ISSN 2330-717X

Croatia: Appoints New Crisis Manager At Troubled Agrokor

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By Relja Dusek

Croatian finance expert Fabris Perusko was appointed as the state’s new ‘extraordinary manager’ for debt-ridden food giant Agrokor after the previous crisis chief quit over alleged conflict of interest.

The Croatian government announced on Tuesday that it has appointed Perusko to head Agrokor with Irena Weber as his deputy, after the huge company’s previous extraordianary manager, Ante Ramljak, stepped down.

Ramljak quit on February 21 over claims about conflicts of interest. He resigned after media revealed a lucrative deal business between Agrokor and Ramljak’s former company Texto Management.

“Unfortunately, the uncertainty that was created in connection with my stay in the position of an extraordinary commissioner is strongly against this process,” Ramljak said when he quit.

Texto had been hired as consultants for the restructuring of Agrokor and rewarded with fees of around 130,000 euros a month.

The state-appointed crisis manager must stabilise the company to prevent its bankruptcy from undermining the financial stability of the country.

Agrokor’s severe debt problems were revealed in 2017. With revenues of 6.5 billion euros in 2015, equal to almost 16 per cent of Croatia’s total GDP, it is the biggest private company in Croatia with a huge role in the country’s economy.

The state reacted to the crisis by passing a special new law which sllowed the government to appoint an extraordinary manager for the company.

The new ‘extraordinary manager’ Perusko, as well as his deputy Weber, are closely connected to Agrokor.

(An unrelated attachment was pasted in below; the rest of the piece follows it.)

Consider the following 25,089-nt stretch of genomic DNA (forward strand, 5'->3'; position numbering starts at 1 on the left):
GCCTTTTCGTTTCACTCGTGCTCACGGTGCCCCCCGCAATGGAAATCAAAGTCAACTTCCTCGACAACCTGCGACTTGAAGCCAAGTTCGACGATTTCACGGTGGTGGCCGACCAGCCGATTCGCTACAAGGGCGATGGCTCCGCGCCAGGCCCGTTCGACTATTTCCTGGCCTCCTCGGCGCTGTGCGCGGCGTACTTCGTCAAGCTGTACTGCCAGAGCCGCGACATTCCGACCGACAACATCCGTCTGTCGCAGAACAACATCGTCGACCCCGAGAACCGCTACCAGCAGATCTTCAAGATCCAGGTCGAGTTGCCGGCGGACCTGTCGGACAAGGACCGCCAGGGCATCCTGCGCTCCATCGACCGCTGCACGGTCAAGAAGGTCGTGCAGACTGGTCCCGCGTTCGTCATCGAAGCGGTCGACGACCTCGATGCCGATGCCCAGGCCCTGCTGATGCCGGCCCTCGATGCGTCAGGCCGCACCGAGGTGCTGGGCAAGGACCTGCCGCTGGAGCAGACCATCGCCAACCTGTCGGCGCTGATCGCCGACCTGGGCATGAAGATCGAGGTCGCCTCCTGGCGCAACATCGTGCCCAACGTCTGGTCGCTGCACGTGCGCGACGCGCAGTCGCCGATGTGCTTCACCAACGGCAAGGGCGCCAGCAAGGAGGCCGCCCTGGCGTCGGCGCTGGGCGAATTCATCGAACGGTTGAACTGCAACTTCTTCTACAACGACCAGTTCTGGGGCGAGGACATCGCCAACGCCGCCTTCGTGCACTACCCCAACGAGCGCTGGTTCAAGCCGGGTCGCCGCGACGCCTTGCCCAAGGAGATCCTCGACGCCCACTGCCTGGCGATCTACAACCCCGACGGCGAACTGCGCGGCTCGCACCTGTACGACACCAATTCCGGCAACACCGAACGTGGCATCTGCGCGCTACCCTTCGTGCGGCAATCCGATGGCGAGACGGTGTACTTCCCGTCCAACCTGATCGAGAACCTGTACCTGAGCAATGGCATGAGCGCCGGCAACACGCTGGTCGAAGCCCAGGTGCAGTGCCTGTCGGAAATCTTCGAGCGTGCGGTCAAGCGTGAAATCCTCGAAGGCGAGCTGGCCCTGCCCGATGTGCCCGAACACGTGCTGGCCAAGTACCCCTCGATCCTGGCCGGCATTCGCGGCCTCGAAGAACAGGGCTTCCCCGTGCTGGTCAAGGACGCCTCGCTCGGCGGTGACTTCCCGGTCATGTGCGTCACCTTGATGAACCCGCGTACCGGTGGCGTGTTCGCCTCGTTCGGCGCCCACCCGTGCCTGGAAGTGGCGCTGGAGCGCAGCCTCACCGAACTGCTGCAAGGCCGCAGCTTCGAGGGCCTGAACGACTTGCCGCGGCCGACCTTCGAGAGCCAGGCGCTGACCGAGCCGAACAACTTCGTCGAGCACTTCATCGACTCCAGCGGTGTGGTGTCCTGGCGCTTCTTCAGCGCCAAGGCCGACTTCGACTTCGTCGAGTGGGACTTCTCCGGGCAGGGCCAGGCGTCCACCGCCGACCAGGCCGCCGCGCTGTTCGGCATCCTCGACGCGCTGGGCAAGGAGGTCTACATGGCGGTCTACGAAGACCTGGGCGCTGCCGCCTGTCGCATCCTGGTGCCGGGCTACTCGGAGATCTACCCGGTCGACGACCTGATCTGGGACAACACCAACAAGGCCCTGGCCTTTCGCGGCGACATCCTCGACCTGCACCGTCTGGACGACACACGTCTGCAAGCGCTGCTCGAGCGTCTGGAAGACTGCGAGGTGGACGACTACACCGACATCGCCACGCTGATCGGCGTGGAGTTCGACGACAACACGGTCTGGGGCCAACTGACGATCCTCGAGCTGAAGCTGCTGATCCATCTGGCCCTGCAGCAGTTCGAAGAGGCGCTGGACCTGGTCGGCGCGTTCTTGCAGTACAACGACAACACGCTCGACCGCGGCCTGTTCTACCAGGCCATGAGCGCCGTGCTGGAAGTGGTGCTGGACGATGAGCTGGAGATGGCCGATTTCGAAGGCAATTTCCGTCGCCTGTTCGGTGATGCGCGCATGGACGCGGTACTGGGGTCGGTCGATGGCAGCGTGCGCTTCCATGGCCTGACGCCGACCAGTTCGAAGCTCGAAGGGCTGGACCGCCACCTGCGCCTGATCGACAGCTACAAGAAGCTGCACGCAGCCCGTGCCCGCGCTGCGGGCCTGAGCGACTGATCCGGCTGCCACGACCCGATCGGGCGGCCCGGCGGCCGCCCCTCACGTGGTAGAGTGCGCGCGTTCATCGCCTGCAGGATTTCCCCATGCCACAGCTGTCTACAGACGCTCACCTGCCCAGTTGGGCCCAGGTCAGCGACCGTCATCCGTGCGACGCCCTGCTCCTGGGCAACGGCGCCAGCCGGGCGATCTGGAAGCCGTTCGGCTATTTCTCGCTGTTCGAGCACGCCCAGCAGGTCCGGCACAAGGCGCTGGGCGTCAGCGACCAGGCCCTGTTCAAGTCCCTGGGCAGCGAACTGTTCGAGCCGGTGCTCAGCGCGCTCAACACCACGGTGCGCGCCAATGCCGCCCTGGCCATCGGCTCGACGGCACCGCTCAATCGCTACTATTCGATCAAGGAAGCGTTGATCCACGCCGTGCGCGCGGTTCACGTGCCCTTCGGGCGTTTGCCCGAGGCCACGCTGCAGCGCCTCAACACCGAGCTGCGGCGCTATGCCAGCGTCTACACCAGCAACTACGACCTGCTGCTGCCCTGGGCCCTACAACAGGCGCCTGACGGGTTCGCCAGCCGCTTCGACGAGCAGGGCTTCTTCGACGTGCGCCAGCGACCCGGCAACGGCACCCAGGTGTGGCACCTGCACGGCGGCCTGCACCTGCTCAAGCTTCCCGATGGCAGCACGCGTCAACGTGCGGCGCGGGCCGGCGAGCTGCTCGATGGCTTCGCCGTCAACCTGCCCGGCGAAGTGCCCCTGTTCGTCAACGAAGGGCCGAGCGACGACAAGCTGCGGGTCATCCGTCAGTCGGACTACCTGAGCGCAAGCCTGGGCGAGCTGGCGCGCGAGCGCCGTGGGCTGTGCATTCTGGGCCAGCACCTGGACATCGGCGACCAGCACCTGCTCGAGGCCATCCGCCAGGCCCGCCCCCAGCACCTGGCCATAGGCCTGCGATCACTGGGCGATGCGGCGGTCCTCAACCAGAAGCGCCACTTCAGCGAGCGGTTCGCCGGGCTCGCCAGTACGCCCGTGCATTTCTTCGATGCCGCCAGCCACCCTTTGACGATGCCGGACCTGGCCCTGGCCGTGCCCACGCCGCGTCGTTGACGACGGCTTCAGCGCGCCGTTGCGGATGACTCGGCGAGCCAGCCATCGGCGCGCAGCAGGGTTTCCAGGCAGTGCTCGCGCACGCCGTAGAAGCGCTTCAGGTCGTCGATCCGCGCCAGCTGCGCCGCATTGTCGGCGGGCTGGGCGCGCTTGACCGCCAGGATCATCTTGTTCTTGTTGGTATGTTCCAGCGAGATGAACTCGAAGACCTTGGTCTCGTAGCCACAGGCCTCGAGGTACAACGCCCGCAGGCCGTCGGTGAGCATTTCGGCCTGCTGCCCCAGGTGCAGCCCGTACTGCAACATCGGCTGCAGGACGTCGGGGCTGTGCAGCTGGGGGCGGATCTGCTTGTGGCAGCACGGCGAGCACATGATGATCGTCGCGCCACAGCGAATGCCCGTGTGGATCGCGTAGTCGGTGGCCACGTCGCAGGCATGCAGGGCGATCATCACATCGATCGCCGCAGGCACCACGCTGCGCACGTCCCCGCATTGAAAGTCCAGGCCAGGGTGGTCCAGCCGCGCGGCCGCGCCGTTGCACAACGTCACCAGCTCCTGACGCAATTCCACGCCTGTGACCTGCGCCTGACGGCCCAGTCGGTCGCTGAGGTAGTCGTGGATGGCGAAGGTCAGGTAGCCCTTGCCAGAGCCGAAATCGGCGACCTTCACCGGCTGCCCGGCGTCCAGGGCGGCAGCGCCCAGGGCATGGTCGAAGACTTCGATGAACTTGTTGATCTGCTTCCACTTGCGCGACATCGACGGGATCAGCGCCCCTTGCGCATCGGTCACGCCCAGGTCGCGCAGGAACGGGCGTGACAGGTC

In May 2017, Perusko was appointed as the chief financial officer at Tisak, an Agrokor Group member and Croatia’s leading distributor of print and tobacco products.

Weber was already involved in Agrokor’s restructuring. From June 2017, she was worked for Ramljak as an executive director for non-core asset management at the company.


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Balkan Insight

Balkan Insight

The Balkan Insight (fornerkt the Balkin Investigative Reporting Network, BIRN) is a close group of editors and trainers that enables journalists in the region to produce in-depth analytical and investigative journalism on complex political, economic and social themes. BIRN emerged from the Balkan programme of the Institute for War & Peace Reporting, IWPR, in 2005. The original IWPR Balkans team was mandated to localise that programme and make it sustainable, in light of changing realities in the region and the maturity of the IWPR intervention. Since then, its work in publishing, media training and public debate activities has become synonymous with quality, reliability and impartiality. A fully-independent and local network, it is now developing as an efficient and self-sustainable regional institution to enhance the capacity for journalism that pushes for public debate on European-oriented political and economic reform.

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